People for the Ethical Treatment of Animals’ national lecturer Gary Yourofsky showed off the famed ability of animal rights activists to make their case by throwing a fit at East Tennessee State where he was scheduled to talk about vegetarianism.
Yourofsky became angered when he entered the hall where he was to speak and saw a display put up by East Tennessee State’s director of the Division of Laboratory Animal Resources, Dr. Brunhilde Toper-Meyer.
Toper-Meyer had placed a number of pamphlets from Americans for Medical Progress, the FOundation for Biomedical Research and other groups with a simple sign saying “Opposing Arguments.”
Yourofsky — who is on record as condoning both arson and murder in the name of animal rights — decided the presence of the pamphlets warranted throwing a tantrum. He became abusive toward Eastern Tennessee biology instructor Sharon Miller, who had invited Yourofsky to talk in the first place, and likened her to the Ku Klux Klan.
In the end Yourofsky grabbed the cart and gave it a hard push, causing the pamphlets to scatter throughout the hall outside the lecture room. Eastern Tennessee State police were called, and the lecture was cancelled.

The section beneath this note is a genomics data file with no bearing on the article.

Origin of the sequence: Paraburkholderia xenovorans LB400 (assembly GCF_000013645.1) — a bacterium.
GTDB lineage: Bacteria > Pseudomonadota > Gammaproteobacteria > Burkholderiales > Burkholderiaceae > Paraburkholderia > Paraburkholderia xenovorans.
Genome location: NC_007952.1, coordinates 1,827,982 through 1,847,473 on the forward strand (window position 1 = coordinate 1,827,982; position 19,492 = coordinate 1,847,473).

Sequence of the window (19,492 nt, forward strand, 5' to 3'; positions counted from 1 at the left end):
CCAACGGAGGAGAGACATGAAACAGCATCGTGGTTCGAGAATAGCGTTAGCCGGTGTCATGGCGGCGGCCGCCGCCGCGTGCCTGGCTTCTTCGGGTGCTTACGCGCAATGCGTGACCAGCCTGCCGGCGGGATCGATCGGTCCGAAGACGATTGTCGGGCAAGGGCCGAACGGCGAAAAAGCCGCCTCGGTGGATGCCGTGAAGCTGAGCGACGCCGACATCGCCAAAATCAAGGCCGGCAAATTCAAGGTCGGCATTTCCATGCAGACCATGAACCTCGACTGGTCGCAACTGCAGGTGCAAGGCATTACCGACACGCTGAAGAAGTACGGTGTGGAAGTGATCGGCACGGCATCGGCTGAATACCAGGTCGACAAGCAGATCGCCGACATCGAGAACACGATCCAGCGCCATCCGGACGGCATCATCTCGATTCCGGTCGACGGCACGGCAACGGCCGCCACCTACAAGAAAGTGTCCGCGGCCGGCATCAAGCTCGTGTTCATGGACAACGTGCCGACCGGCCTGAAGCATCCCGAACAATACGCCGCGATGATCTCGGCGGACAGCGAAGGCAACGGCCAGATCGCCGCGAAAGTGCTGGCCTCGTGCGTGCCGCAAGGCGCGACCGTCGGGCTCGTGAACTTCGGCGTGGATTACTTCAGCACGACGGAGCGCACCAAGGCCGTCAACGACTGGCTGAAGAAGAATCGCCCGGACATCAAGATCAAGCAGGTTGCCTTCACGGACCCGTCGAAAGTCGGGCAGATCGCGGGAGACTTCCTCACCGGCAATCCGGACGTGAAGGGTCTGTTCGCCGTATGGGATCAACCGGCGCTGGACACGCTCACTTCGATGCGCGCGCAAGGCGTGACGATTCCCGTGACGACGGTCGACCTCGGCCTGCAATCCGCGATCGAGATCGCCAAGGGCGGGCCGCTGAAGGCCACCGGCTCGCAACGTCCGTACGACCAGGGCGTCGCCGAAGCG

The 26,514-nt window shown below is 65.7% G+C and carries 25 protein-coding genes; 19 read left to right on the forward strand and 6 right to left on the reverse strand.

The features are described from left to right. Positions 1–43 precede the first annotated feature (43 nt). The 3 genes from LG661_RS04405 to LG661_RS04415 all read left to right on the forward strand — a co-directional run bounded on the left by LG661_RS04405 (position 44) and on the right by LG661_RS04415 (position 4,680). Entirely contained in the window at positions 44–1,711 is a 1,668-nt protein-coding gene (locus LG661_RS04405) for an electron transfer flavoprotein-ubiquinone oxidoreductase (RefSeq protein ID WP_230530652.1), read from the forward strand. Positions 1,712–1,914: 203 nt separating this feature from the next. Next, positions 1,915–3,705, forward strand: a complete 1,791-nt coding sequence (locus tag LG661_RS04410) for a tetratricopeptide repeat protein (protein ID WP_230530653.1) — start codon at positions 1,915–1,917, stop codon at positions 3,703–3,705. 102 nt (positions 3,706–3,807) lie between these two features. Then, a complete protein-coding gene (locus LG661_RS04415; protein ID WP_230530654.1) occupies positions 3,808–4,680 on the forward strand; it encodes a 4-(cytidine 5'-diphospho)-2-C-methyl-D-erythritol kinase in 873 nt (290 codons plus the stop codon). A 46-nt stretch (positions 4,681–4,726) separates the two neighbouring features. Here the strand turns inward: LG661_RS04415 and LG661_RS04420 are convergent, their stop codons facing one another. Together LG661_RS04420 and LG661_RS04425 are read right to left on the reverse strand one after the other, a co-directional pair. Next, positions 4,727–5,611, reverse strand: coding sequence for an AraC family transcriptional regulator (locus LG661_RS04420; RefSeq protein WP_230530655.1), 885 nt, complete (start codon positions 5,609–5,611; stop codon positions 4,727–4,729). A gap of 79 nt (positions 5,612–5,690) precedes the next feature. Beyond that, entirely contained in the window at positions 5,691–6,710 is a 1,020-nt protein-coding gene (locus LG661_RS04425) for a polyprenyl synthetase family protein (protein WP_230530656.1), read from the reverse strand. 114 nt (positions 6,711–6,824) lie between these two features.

The most bizarre part of this, is that it surprised Miller. According to the Johnson City Press,
Miller said she was sorry that Yourofsky did not speak, saying he is a powerful orator and the subject of the afternoon’s lecture — vegetarianism — was not supposed to be controversial.
What planet is this woman living on? What did she think she would be getting from someone who once said, “Do not be afraid to condone arsons at places of animal torture” and “I would unequivocally support” an arson that lead to the death of an “animal abuser” at a research lab.
And powerful orator? Does Miller agree with Yourofsky that human beings are herbivores? If she does, she’s certainly not much of a biologist, and if she doesn’t why the hell is she inviting someone to speak whose ideas are patently false?
ETSU event canceled due to confrontation. John Thompson, Johnson City Press (TN), April 5, 2003.
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